UMKC hosted UM System Research Summit
More than 100 innovators and leaders came together to collaborate, engage and learn from each other at the University of Missouri System Research Summit, “Human in the Digital Age,” hosted by the University of Missouri-Kansas City.
The topic is timely as there has been plenty of discussion lately about how digital technology is incorporated into everyday lives, said UMKC Chancellor C. Mauli Agrawal.
“In addition to how we use digital technology in academia, it has become an integral part of how we connect and engage with the world around us,” Agrawal said. “Whether its healthcare, cybersecurity, or travel, much of what we do – if not all these days – involves some kind of connectivity.”
“The true impact of doing digital work is that it brings our work to a much broader audience,” said Jeff Rydberg-Cox, curators’ distinguished professor of English language and literature at UMKC.
In a TEDx-style format that included time for questions and answers, UM System faculty from the four universities that are part of the UM System covered diverse topics such as technology, social media, travel, design, computer science and more. They shared the groundbreaking discoveries they make on a daily basis.
“Technology impacts every person,” said Michelle Reynolds, associate director, Institute for Human Development at UMKC. “Technology improves our lives. But we need to also think about how technology can segregate us. Technology needs to be usable by all. Making things more inclusive is the right thing to do.”
- Detecting cyber threats on Twitter – Praveen Rao, associate professor of computer science and electrical engineering, UMKC.
- Artificial intelligence and smart home automation to empower people with disabilities – Yugi Lee, professor of computer science and electrical engineering, UMKC.
- A biomechanical framework for characterization of clinician task performance – Gregory W. King, associate professor of mechanical engineering, UMKC.
- Picturing new possibilities in the fight against HIV via digital photography – Michelle Teti, associate professor, department of Health Sciences, MU.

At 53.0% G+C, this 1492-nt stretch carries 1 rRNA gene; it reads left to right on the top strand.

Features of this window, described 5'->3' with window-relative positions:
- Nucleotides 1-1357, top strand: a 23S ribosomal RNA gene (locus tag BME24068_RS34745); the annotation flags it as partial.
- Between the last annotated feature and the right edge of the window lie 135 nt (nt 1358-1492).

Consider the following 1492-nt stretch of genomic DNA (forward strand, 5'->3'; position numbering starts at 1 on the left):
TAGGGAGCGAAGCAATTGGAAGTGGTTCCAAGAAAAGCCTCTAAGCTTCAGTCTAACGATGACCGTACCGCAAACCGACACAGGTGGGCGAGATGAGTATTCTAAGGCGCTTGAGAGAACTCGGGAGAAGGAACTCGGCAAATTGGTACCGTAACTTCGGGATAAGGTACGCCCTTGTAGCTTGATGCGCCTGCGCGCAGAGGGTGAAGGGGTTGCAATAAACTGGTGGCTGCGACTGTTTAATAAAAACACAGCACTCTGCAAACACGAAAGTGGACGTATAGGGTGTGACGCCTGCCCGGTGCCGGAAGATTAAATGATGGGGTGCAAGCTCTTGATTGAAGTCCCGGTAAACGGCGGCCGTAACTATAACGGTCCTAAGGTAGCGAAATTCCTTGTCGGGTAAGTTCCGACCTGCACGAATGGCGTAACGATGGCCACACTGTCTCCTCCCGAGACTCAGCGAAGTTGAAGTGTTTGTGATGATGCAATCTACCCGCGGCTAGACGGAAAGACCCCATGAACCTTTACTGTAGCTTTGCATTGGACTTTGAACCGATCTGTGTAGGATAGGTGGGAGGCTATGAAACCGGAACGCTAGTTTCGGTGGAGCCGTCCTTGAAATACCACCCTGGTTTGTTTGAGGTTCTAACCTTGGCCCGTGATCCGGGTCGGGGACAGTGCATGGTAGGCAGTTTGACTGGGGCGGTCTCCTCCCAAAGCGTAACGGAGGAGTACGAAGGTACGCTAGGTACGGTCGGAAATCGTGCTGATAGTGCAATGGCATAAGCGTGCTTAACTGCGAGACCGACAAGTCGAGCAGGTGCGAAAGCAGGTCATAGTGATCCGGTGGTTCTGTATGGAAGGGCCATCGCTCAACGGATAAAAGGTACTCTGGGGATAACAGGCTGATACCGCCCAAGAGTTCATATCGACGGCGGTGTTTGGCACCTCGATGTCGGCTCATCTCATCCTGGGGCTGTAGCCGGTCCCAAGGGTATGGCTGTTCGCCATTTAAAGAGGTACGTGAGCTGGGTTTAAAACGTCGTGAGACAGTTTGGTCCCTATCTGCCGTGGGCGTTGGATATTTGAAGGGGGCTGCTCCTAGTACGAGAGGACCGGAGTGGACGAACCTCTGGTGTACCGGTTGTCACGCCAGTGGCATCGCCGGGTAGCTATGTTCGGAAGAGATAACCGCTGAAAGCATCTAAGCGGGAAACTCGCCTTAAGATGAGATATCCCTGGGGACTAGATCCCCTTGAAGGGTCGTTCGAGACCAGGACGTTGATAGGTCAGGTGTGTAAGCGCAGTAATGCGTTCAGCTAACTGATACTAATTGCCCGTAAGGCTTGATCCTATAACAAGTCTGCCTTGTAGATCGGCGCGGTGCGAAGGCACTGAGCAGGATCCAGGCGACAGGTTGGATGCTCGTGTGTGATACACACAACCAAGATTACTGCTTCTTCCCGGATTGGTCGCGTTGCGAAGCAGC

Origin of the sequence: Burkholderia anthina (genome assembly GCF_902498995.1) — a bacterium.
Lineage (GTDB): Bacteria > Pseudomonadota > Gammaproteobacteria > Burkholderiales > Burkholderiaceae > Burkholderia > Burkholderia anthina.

- Humans, cyborgs and robots: testing the boundaries of personhood – Keith Miller, Orthwein endowed professor for lifelong learning in the sciences, College of Education, UMSL.
- Physically interactive robots for human assistance – Yun Seong Song, assistant professor of mechanical and aerospace engineering, Missouri S&T.
- Artificial intelligence in radiology – Tally Altes, professor of radiology, MU.
- Driving in the digital age: A boon or bane? – Praveen Edara, professor of civil and environmental engineering, MU.
- Building a connected mobility management and analytics-centered smarter transportation system– XB (Xianbiao) Hu, assistant professor of civil, architectural and environmental engineering, Missouri S&T.
- What does it mean to digitize travel? – Carlos Sun, professor of civil and environmental engineering, MU.
- Ironies of self-quantification: Impacts of biosensor data on decision-making, identity and social control – Denise Baker, assistant professor of psychological sciences, Missouri S&T.
- Designing for impact and usability – Joi Moore, associate dean for engagement and outreach, professor of Information science and learning, MU.
- Human(ities) in the Digital Age – Andrew Kersten, dean, College of Arts and Sciences, UMSL.
- Manuscripts, networks and human heritage in the Digital Age – Jeff Rydberg-Cox, curators’ distinguished professor of English language and literature; Virginia Blanton, professor and chair, English language and literature and Nathan Oyler, associate professor, chemistry, UMKC.
- ᎠᎾᎦᎵᏍᎩ ᎪᏪᎵ ᎠᎴ ᎠᏣᎳᎩ – Lightning paper and Cherokee people – Joseph Erb, assistant professor of digital storytelling, MU.
- Digital technologies and scholarship: New horizons for the humanities – Twyla Gibson, assistant professor of information science and learning technologies, MU.
- Improving technology access and design for people with intellectual disabilities – George S. Gotto, IV, interim director, Institute for Human Development and Michelle Reynolds, associate director, Institute for Human Development, UMKC.
- The dark and bright sides of technology use – Fiona Nah, professor, business and information technology, Missouri S&T.
- The rule of law and protection of the commons in the “age of accelerations” – Anthony Luppino, Rubey M. Hulen professor of law and director of entrepreneurship programs, UMKC.